Many traders have found success through trend trading—establishing a position when the market makes an extended move either up or down and hanging on for the ride—but during times of sideways price action, trend strategies can be the source of many losses and much financial pain. It’s important for trend traders to hold off trading markets when those markets lack clear and consistent directional movement.
The average directional index, or ADX, is a popular tool for measuring trend strength and letting you know when to stay out of the markets. An element of the Directional Movement System that was popularized in the 1970s and 1980s by famed technician Welles Wilder, it is one way to determine if a security is trending in a potentially profitable way. When combined with the DI+ and DI– the ADX also can generate buy and sell signals.
The ADX indicator has long been in the public domain, and it’s a common feature of nearly all technical trading and charting software, so its calculation will not be covered here. However, the math is readily and freely available online.
The ADX shows trend strength, not direction. The main purpose of the ADX is to determine whether a market is trending or is in a trading range. Determining which mode a market is in is helpful for traders. The first concept to remember is that the direction that the ADX moves doesn’t depend upon the direction of the underlying stock. This means: A strong upward trend = Increasing ADX and a strong downward trend = Increasing ADX
Further, a number of parameters have been developed by technical traders over the years that can be used to hone the application of the indicator:
- ADX value below 20: Non-trending market.
- ADX crosses above 20: Signal that a trend might be emerging; consider initiating buy or sell short in direction of prevailing stock, futures or currency price movement.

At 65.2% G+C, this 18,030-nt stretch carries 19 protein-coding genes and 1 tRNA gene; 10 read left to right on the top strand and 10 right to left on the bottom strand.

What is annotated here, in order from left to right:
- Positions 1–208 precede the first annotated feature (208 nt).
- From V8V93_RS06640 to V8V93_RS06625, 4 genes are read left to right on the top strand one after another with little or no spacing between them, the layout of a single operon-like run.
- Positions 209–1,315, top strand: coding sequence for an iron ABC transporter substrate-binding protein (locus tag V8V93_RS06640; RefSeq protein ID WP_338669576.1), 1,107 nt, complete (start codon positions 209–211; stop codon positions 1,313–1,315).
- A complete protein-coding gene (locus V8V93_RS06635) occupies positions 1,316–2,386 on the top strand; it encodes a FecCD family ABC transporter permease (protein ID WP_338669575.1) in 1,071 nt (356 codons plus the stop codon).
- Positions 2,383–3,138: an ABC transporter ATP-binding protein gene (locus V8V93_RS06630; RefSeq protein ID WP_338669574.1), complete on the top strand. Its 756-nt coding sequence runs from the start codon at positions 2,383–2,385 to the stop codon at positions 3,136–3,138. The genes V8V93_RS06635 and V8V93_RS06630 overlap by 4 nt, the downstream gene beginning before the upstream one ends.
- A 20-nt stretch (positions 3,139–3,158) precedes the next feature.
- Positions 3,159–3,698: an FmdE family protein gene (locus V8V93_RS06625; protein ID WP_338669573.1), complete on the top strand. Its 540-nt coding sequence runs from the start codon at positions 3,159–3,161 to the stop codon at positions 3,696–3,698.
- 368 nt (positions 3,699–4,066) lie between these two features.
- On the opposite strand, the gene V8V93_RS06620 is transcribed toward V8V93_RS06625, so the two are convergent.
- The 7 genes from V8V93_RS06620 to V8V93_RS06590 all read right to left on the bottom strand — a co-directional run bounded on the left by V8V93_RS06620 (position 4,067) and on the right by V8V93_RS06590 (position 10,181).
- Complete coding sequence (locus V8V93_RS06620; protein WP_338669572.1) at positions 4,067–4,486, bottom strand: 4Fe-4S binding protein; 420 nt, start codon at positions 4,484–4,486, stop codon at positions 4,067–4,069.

- ADX value drifting between 20 and 40: If ADX is increasing between 20 and 40, then it is further confirmation of emerging trend. Buy or short sell in the direction of the current market direction. Avoid using oscillator technical indicators, such as the RSI, and use trend-following indicators, such as moving averages.
- ADX above 40: Strong trend.
- ADX crosses above 50: Extremely strong trend.
- ADX crosses above 70: A “power trend” is in place; this is a rare occurrence for any market.
“Trend view” (below) shows the ADX with a price chart of the S&P 500 (CME:SPZ14). It is a good example of the ADX in action. As seen in the chart, the S&P 500 was in a strong uptrend and the ADX was rising steadily, When the S&P 500 moved in non-directional consolidation phase, the ADX crossed below the 40 line, suggesting the trend was over by registering a decreasing ADX.
The Directional Indicator, or DI, Crossover System involves comparing the 14-day DI+ and the 14-day DI–. The DI+ and DI– are components of the ADX itself. This strategy can be implemented by plotting the two indicators on top of each other or by subtracting the DI+ from the DI– and observing the net value of the result.
Wilder suggests two rules for trading ADX using the DI Crossover System:
- Buy when the DI+ rises above the DI–
- Sell when the DI+ falls below the DI–